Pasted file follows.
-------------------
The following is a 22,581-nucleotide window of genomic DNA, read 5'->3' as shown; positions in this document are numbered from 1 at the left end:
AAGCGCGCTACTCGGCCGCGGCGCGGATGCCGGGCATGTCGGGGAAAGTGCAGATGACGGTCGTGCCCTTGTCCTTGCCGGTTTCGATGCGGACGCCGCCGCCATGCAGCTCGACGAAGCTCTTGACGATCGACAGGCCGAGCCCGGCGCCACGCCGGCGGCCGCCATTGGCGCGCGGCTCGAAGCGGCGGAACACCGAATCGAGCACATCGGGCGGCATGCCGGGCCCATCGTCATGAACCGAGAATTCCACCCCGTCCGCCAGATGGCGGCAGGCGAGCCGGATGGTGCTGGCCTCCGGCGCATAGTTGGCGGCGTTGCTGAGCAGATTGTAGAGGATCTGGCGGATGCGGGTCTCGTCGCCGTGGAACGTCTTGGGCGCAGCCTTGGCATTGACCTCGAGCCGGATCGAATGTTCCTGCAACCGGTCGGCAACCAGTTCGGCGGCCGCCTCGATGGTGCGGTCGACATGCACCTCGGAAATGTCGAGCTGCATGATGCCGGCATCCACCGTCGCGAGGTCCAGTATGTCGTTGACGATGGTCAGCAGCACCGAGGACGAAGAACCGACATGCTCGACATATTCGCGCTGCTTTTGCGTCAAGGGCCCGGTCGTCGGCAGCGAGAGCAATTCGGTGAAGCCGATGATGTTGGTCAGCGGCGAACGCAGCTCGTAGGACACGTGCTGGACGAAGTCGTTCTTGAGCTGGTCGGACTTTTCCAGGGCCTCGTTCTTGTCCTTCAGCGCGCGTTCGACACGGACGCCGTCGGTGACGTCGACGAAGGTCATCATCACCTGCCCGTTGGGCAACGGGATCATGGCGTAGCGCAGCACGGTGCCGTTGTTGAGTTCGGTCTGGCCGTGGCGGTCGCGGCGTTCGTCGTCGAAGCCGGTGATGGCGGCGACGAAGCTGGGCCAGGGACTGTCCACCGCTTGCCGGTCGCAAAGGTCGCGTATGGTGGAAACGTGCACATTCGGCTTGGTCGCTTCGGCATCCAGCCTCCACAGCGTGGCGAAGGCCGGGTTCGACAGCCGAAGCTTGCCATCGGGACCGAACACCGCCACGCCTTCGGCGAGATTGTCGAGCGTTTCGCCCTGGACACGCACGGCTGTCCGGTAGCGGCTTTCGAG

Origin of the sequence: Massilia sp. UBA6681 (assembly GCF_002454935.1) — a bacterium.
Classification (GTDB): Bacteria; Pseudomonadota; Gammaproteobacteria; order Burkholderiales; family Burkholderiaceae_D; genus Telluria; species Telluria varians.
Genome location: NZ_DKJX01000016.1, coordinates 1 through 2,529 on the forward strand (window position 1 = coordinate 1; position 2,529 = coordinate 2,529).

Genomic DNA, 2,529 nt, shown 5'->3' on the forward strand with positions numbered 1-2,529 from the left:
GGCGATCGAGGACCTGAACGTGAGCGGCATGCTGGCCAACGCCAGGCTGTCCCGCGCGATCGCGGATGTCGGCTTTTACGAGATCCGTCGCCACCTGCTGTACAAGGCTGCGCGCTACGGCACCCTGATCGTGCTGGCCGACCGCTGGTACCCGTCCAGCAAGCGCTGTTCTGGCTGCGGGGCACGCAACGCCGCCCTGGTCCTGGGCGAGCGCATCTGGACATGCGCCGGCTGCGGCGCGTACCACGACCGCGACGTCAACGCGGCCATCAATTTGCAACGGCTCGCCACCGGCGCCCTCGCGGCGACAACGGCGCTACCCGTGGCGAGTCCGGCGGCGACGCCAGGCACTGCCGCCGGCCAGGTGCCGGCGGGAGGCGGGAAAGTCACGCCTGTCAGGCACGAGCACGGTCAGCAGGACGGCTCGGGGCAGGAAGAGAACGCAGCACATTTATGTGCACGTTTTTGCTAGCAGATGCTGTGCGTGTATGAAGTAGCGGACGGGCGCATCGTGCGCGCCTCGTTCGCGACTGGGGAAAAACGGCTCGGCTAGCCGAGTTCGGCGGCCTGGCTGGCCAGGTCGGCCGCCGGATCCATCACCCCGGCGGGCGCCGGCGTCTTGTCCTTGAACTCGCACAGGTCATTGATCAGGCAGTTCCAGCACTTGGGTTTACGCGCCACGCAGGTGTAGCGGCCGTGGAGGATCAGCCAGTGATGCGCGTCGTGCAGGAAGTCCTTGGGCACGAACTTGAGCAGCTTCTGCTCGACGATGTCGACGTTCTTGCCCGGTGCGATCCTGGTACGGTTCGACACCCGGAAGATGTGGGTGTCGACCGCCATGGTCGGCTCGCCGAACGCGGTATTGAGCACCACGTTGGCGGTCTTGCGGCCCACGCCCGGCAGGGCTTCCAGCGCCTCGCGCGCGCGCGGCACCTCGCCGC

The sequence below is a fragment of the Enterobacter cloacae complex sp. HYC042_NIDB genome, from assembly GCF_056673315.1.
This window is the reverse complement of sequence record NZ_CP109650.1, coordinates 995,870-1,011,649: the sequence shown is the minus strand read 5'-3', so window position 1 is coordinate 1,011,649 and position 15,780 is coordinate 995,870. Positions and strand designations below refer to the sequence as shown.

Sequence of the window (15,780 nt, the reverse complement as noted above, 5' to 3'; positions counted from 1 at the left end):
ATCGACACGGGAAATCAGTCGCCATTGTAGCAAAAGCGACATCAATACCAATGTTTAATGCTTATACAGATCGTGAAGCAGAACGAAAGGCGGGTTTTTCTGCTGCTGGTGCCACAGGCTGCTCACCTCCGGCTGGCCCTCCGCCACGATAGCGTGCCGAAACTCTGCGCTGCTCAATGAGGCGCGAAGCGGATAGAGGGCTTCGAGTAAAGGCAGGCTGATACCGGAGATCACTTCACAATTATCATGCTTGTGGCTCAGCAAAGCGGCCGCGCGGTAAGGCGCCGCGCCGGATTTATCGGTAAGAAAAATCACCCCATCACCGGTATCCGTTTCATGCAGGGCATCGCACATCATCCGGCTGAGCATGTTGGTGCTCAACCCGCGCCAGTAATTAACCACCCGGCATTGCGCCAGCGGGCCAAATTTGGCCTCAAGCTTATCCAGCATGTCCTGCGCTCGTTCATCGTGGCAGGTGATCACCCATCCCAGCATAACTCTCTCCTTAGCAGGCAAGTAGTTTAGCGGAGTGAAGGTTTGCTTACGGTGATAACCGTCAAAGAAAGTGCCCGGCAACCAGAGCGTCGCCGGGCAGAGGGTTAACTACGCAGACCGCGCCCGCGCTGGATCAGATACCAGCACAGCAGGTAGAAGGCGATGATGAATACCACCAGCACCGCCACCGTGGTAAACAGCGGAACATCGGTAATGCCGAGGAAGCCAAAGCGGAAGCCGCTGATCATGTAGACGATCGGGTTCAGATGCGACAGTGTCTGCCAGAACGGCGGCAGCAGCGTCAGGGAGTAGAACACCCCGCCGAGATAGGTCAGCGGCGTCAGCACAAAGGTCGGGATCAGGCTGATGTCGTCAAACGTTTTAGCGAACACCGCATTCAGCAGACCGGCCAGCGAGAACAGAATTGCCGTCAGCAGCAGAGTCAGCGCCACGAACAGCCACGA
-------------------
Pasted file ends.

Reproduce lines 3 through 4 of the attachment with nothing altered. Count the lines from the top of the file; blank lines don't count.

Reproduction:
Origin of the sequence: Massilia sp. UBA6681 (assembly GCF_002454935.1) — a bacterium.
Classification (GTDB): Bacteria; Pseudomonadota; Gammaproteobacteria; order Burkholderiales; family Burkholderiaceae_D; genus Telluria; species Telluria varians.